M-Wolverine

January 6th, 2012 at 12:12 PM ^

I was actually responding to another poster who's since been deleted, because he was a Hokie fan who wasn't only trolling, he was being a dick about it. So my post moved up to yours, so it wasn't really a response to you, but him.  Thus the disconnect between what you were saying and I was saying. You can probably still see his posts in the App, but I don't really expect anyone to care enough to check it out.

"Trolling" can mean a lot of different things, mostly "I didn't like your post".  The problem may lie in that you come in to argue and complain about a call AFTER the game, and signed up and weren't around before the game (like a couple VT people were) to discuss it. You go to another fan board only after the game is played, whether to gloat or to whine, and you'll probably getted labeled a troll. I'm not going to reread through all your posts, but if you were over the top once, you probably got hit multiple times. On another team's board, you need to have some reasonable discussion and pay your dues before you get to complain and be taken seriously.

The problem is when he's holding it with one hand, the ground jars the ball lose, as it distinctly moves. And when he regains control, he's out of bounds. If it wasn't incomplete at that point anyway.

And your last paragraph was a response to my response to the other poster who was in effect saying that VT dominated the game and only the refs even kept Michigan in the game.  And I was responding that really, but for one ref call the other way, VT never got in the endzone. And you don't win big games by kicking field goal after field goal. If you want to say you should have thrown more, you can. I can probably find things we should have done to be more effective offensively too. The point in both teams played really good defense (something national pundits don't acknowledge and/or like), and the difference in the game was, lucky or not, Michigan found ways to make big plays for TDs, and VT had to settle for FGs.  Maybe VT wouldn't have if they had passed more. Maybe our guys finally get in and cause another turnover, and make it not close.  Both teams did a great job against the run, not so great against the pass. (Michigan gave up more yards passing; VT gave up more touchdowns passing).  When you put it all together, VT had their chances, and it was a close game, but VT wasn't robbed; they were outplayed.  Because as we learned around here for a few years, games aren't great stat sheets, computer rankings and yards, but points and wins. Michigan didn't let the errors they made become disasters, and did what they had to for a victory.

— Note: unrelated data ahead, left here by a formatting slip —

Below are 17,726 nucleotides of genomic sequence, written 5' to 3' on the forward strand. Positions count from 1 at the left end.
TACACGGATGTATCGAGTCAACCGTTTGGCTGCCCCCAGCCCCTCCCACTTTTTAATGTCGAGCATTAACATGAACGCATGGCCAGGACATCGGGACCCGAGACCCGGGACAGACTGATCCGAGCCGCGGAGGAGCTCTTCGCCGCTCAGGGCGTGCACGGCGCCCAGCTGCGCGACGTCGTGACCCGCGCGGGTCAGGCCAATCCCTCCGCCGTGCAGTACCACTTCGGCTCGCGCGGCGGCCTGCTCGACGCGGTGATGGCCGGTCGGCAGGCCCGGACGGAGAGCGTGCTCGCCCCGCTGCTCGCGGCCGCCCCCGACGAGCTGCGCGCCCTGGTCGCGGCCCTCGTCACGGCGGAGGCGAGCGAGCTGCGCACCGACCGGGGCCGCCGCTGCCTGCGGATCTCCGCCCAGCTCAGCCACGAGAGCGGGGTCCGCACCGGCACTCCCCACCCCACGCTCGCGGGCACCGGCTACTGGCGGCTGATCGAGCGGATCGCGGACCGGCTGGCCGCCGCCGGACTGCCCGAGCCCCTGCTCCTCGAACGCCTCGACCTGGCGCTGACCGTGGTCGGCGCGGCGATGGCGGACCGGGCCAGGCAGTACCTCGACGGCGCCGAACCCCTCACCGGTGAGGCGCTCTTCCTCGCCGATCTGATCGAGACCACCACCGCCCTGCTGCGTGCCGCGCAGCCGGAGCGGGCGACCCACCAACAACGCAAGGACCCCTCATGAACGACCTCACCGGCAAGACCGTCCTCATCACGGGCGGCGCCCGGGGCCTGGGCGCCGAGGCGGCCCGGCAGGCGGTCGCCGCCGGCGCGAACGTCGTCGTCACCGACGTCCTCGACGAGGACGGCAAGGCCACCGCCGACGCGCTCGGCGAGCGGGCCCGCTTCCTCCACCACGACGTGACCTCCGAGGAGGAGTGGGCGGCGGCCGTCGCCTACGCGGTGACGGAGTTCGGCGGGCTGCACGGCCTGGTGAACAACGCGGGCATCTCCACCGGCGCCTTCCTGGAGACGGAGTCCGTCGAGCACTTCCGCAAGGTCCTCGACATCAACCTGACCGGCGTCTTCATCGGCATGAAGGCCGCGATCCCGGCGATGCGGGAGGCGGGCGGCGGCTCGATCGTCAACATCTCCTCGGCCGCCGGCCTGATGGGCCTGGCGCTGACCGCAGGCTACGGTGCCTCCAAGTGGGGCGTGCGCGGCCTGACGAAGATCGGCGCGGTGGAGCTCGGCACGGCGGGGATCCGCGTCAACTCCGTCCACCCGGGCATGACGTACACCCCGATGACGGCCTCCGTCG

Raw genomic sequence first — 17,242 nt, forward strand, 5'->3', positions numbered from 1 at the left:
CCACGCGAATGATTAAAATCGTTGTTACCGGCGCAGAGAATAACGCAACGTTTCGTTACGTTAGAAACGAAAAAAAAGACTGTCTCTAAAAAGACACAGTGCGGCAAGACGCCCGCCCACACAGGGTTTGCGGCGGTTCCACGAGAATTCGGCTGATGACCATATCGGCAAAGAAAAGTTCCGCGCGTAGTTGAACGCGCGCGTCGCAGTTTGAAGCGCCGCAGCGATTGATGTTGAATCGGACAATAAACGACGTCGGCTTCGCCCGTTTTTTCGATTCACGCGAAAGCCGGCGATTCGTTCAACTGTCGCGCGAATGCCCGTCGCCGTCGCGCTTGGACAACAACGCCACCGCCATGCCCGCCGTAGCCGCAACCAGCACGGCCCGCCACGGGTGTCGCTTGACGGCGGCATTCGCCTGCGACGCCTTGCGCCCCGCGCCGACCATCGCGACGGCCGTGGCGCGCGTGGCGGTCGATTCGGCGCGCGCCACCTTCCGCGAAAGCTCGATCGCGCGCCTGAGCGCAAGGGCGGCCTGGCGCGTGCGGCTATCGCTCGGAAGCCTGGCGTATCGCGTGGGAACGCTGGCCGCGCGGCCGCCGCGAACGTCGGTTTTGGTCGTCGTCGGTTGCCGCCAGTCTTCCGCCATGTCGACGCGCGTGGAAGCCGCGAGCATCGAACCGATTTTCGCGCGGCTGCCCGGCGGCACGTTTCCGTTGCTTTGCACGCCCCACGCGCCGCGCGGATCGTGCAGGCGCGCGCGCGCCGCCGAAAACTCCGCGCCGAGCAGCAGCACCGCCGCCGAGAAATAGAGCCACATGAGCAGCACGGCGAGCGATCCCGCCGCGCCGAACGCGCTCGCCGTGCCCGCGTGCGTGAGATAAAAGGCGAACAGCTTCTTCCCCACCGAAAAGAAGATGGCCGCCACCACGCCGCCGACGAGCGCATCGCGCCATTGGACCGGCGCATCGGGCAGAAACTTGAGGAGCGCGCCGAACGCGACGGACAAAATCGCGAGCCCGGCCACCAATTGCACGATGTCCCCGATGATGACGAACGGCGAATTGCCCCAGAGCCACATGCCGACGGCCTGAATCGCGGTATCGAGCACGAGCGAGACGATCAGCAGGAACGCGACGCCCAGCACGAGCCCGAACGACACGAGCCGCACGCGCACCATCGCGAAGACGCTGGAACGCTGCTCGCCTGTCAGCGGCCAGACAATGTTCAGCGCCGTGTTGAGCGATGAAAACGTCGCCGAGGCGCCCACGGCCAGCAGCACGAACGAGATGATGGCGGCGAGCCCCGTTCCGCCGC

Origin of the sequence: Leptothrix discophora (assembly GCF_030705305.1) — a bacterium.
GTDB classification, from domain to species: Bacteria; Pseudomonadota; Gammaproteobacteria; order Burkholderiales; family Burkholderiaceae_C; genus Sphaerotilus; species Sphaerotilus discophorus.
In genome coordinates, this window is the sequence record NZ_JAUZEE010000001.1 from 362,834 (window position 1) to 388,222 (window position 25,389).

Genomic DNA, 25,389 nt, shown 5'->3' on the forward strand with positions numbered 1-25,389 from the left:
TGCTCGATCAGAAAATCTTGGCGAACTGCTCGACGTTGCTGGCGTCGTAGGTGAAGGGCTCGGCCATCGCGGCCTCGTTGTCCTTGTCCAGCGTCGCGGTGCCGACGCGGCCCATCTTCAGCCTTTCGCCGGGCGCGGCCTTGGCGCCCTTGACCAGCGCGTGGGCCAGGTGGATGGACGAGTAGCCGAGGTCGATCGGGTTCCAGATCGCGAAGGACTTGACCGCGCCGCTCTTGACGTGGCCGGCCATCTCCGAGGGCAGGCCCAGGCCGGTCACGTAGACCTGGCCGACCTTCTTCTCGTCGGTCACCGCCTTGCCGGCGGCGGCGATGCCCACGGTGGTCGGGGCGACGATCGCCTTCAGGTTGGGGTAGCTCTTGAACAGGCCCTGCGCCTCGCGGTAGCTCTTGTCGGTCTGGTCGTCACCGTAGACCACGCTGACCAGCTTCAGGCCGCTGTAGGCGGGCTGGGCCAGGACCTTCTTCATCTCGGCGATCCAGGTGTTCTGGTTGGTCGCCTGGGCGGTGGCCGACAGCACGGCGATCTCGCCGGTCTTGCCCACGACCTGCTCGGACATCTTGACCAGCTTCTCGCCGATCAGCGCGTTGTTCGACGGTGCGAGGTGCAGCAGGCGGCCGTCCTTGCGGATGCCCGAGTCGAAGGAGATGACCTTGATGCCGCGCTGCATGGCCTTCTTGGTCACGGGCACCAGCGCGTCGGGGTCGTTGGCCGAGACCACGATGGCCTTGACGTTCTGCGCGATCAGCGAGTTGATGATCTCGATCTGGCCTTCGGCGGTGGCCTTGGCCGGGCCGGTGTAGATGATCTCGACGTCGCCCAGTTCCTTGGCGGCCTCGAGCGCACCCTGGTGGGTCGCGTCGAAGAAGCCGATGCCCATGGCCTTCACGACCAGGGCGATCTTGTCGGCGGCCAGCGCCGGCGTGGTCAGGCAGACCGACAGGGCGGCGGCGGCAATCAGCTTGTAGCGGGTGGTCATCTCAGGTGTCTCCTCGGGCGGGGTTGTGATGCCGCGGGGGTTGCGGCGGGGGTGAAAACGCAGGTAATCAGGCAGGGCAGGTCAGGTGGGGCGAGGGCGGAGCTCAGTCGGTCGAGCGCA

GoHokies87

January 4th, 2012 at 9:32 PM ^

Hoke said it was a catch himself. Suck on that. Like I siad, enjoy your win. It took us handing you the game on the silver platter AND the refs screwing it up. Better than losing, for sure, but that was the definition of handing a team the game.

 

 

For the most, I thought Michigan were more educated about football than they seem to be. People like yourself just show over and over that Michigan might have a winning tradition, but certainly has one of the dumbest and most ignorant fanbases in college football.

saveferris

January 4th, 2012 at 9:28 PM ^

I have to say the Va Tech analysis of the validity of the replay stands in stark contrast to Seth's.

I'm not sure what is more amusing, the smugness with how this amateurish argument is presented or that the conclusions it draws are so patently incorrect.

GoHokies87

January 4th, 2012 at 9:28 PM ^

Hoke said it was a catch and there's no doubt in my mind that he knows more than the dumbasses that post here. Be glad you won but don't for one freaking second think that your sorry asses wouldn't be LIVID if the shoe was on the other foot.

 

 

I like Hoke but the Michigan fans I experienced last night were the epitome of scum.

Chad Sexington Henne

January 4th, 2012 at 9:36 PM ^

Uhm, the fact that we would be livid (or that you are livid) doesn't mean we/you are right. Yeah, I'd be pretty damn angry if this happened (we had a similar call this year against Iowa go against us) but that has zero bearing on the truth.

Also I'm glad you took the time to come read the website of the "epitome of scum" and that you care so much what we think that you'd try to change our minds. Superlolz.

Side note: am I the only person who thinks that Denard's "interception" on the second drive was a clear no-catch? The defender had even less posession than Coale did but they didn't overturn it...

saveferris

January 4th, 2012 at 9:41 PM ^

1.  Hoke said that based on the replay he thought the ref would not overturn the call on the field, not that he thought it was a catch, big difference.  He essentially reached the same conclusion of that of the announcers, who also thought the play would also stand as called.  So while Coach Hoke might know more about the "dumbasses" that post here, he doesn't necessarily know more about rules interpretation than the refereeing crew.